Elizabeth D. Tate, FNP, C., MN, is a Research Nurse Practitioner and Clinical Instructor at Southern Illinois School of Medicine. Working part-time, she coordinates research activities and oversees the website for Opsoclonus-Myoclonus USA and International. She is a graduate of George Mason University School of Nursing and received her Masters of Nursing from the University of California at Los Angeles. As co-investigator, she helped run clinical drug trials and federally-funded investigations on OMS and fostered advocacy for children with OMS. As clinical manager, she provided a liaison between investigators, families, schools, and referring health care providers. She is an experienced clinician, a guest lecturer, and published author.
Description of Goals
Our goals are to provide comprehensive, state-of-the-art diagnostic testing and compassionate care, to build a registry of myoclonic disorders of various etiologies to support meaningful research studies, to design and promote clinical and applied basic research in pediatric myoclonus, to provide patient and physician education through the use of newsletters and pamphlets, and to encourage the organization of family support groups. No other center is dedicated to the study of pediatric myoclonus.
Types of Disorders
We evaluate all myoclonic disorders. We specialize in the opsoclonus-myoclonus syndrome and other non-epileptic forms of myoclonus, not myoclonic epilepsy. We do treat many patients with progressive myoclonus epilepsy, since they have both myoclonus and epilepsy. Because myoclonus has so many opsoclonus-myoclonus syndrome possible causes and affects children of any age, race, or ethnic background, we see a diverse patient population.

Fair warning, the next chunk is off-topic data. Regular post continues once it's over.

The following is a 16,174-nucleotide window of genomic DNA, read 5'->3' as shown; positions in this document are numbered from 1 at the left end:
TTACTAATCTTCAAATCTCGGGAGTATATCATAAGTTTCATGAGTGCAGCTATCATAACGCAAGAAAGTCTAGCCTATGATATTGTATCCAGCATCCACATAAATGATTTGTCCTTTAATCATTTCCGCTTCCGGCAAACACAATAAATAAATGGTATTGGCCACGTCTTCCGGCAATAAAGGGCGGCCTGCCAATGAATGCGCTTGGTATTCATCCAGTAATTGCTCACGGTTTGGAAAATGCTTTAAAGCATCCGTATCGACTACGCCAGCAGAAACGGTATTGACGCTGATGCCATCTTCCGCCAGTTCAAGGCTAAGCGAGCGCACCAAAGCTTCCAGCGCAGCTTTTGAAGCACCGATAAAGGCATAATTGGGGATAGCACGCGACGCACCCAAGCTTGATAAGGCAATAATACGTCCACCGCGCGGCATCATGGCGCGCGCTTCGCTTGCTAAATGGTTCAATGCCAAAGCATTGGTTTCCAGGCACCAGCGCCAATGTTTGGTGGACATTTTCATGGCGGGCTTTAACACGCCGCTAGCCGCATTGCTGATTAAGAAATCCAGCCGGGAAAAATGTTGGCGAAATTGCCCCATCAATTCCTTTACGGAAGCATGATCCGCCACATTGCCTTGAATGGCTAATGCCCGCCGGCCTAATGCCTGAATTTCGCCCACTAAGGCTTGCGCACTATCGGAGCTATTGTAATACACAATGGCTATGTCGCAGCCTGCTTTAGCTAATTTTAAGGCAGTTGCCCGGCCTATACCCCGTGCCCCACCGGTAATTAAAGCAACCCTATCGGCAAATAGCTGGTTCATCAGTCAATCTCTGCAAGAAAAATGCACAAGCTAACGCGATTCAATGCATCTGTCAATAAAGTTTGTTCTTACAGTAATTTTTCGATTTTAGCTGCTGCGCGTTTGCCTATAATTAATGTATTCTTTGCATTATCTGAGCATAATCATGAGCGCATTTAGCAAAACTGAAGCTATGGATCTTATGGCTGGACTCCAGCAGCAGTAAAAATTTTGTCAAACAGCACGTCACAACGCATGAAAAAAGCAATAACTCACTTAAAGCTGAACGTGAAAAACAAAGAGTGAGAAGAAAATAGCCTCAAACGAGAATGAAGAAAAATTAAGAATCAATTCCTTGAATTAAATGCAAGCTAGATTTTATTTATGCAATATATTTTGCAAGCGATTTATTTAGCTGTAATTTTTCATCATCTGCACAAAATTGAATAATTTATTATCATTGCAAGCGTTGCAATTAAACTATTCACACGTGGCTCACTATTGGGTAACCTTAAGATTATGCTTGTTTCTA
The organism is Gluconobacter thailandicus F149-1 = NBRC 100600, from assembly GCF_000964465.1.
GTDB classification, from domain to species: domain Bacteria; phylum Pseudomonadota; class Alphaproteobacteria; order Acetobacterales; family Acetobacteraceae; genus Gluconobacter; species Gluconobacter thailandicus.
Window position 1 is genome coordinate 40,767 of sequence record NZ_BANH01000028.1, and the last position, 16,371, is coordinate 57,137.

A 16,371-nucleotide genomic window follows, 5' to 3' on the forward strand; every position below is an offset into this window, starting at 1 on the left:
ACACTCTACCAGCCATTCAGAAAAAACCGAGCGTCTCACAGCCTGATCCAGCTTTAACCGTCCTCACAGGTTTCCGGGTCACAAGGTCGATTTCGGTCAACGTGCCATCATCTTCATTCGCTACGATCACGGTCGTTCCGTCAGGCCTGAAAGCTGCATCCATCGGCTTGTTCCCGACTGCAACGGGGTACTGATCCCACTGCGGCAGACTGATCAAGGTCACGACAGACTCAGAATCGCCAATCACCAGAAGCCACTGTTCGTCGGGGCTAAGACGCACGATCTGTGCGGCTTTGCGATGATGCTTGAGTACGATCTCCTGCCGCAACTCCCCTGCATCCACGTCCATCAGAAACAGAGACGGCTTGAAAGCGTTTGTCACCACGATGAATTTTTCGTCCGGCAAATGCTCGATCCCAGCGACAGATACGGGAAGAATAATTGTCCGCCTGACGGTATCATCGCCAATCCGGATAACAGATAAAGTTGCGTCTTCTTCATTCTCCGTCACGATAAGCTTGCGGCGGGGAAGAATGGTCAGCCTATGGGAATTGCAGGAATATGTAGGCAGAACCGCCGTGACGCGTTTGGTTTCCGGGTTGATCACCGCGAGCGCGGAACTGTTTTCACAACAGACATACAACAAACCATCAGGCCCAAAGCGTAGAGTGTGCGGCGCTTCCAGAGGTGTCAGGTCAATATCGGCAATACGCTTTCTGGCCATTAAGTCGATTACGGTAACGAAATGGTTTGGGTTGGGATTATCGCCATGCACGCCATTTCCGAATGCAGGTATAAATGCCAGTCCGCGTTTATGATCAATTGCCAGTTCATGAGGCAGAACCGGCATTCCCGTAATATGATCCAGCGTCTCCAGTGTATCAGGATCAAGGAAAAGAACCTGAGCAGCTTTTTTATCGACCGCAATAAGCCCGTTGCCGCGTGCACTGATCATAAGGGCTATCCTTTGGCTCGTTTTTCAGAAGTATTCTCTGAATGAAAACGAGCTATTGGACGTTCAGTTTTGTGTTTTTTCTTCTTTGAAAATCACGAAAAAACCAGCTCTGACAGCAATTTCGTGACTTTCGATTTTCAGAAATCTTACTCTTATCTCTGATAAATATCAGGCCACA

A Comprehensive Evaluation
To accomplish our goals, we have assembled experts in dozens of disciplines. Some do electrical brain wave studies (EEG and EP), sleep studies (polysomnogram), neuropsychological testing (IQ and other tests of mental function), blood tests for rare metabolic disorders and molecular genetic studies, eye examinations (neuro-ophthalmology), analysis of the chemicals and cells in spinal fluid (neurochemistry and neuroimmunology), measurement of movement (videotaping), determination of the source of myoclonus (back-averaging), and motion analysis studies of brain structure (MRI or CT scan), and advanced studies of brain function (PET or SPECT scan). Insurance companies usually cover the cost of our diagnostic evaluation, and can be contacted in advance for questions.
Sometimes we can arrange a short stay for out-of-state families in our local Ronald McDonald House, which is only a few blocks from the hospital. Call (217) 528-3314.
Patients from out-of-state may take advantage of "miles for kids" flights provided by American Airlines. Pilots donate their time to provide this service. Call (817) 963-8118.